But that crowd of people had a far narrower escape than mine.

Admin 3 de outubro de 2013 0

As these folks came out by twos and threes upon the open, they found little knots of people talking excitedly and peering at the spinning mirror over the sand pits, and the newcomers were, no doubt, soon infected by the excitement of the occasion.

By half past eight, when the Deputation was destroyed, there may have been a crowd of three hundred people or more at this place, besides those who had left the road to approach the Martians nearer. There were three policemen too, one of whom was mounted, doing their best, under instructions from Stent, to keep the people back and deter them from approaching the cylinder. There was some booing from those more thoughtless and excitable souls to whom a crowd is always an occasion for noise and horse-play.

Stent and Ogilvy, anticipating some possibilities of a collision, had telegraphed from Horsell to the barracks as soon as the Martians emerged, for the help of a company of soldiers to protect these strange creatures from violence. After that they returned to lead that ill-fated advance. The description of their death, as it was seen by the crowd, tallies very closely with my own impressions: the three puffs of green smoke, the deep humming note, and the flashes of flame.

But that crowd of people had a far narrower escape than mine. Only the fact that a hummock of heathery sand intercepted the lower part of the Heat-Ray saved them. Had the elevation of the parabolic mirror been a few yards higher, none could have lived to tell the tale. They saw the flashes and the men falling and an invisible hand, as it were, lit the bushes as it hurried towards them through the twilight. Then, with a whistling note that rose above the droning of the pit, the beam swung close over their heads, lighting the tops of the beech trees that line the road, and splitting the bricks, smashing the windows, firing the window frames, and bringing down in crumbling ruin a portion of the gable of the house nearest the corner.

In the sudden thud, hiss, and glare of the igniting trees, the panic-stricken crowd seems to have swayed hesitatingly for some moments. Sparks and burning twigs began to fall into the road, and single leaves like puffs of flame. Hats and dresses caught fire. Then came a crying from the common. There were shrieks and shouts, and suddenly a mounted policeman came galloping through the confusion with his hands clasped over his head, screaming.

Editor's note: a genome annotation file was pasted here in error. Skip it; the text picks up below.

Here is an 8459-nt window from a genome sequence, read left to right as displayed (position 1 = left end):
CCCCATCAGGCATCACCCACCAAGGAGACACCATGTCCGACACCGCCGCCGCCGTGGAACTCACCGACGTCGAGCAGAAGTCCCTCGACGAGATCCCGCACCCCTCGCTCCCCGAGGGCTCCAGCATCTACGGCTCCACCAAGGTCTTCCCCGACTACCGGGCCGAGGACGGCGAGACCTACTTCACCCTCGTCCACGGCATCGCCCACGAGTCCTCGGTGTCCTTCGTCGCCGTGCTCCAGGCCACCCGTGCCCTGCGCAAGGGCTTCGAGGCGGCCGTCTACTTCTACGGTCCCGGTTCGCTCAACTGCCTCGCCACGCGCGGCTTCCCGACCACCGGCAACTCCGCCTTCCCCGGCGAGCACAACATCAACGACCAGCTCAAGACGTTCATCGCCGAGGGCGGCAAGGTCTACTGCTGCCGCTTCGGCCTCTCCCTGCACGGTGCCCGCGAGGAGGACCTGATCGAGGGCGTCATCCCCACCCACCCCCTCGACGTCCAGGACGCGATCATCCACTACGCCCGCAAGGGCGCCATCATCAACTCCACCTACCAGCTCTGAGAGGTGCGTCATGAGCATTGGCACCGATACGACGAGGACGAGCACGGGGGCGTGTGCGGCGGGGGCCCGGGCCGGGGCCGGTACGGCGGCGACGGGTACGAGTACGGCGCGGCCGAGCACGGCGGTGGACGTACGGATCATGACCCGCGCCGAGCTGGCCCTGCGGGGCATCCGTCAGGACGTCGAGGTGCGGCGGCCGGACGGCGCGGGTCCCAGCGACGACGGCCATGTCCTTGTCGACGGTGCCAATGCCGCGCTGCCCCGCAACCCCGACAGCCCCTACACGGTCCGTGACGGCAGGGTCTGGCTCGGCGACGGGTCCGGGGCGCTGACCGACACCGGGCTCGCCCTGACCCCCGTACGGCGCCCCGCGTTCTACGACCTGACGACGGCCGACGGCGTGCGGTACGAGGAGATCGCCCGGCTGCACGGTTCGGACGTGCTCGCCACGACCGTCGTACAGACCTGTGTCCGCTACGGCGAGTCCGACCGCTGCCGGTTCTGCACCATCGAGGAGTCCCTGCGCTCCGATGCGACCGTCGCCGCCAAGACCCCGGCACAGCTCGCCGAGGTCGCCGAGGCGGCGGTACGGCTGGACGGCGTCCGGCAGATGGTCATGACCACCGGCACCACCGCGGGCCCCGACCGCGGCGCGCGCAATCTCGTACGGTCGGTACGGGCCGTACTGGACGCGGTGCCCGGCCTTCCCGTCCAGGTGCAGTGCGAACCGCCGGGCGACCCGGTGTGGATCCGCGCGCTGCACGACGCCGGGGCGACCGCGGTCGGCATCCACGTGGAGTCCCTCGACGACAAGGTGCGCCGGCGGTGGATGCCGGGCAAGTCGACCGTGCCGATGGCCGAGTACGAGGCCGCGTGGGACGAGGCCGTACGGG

“They’re coming!” a woman shrieked, and incontinently everyone was turning and pushing at those behind, in order to clear their way to Woking again. They must have bolted as blindly as a flock of sheep. Where the road grows narrow and black between the high banks the crowd jammed, and a desperate struggle occurred. All that crowd did not escape; three persons at least, two women and a little boy, were crushed and trampled there, and left to die amid the terror and the darkness.

For my own part, I remember nothing of my flight except the stress of blundering against trees and stumbling through the heather. All about me gathered the invisible terrors of the Martians; that pitiless sword of heat seemed whirling to and fro, flourishing overhead before it descended and smote me out of life. I came into the road between the crossroads and Horsell, and ran along this to the crossroads.

At last I could go no further; I was exhausted with the violence of my emotion and of my flight, and I staggered and fell by the wayside. That was near the bridge that crosses the canal by the gasworks. I fell and lay still.

I must have remained there some time.

I sat up, strangely perplexed. For a moment, perhaps, I could not clearly understand how I came there. My terror had fallen from me like a garment. My hat had gone, and my collar had burst away from its fastener. A few minutes before, there had only been three real things before me–the immensity of the night and space and nature, my own feebleness and anguish, and the near approach of death. Now it was as if something turned over, and the point of view altered abruptly. There was no sensible transition from one state of mind to the other. I was immediately the self of every day again–a decent, ordinary citizen. The silent common, the impulse of my flight, the starting flames, were as if they had been in a dream. I asked myself had these latter things indeed happened? I could not credit it.

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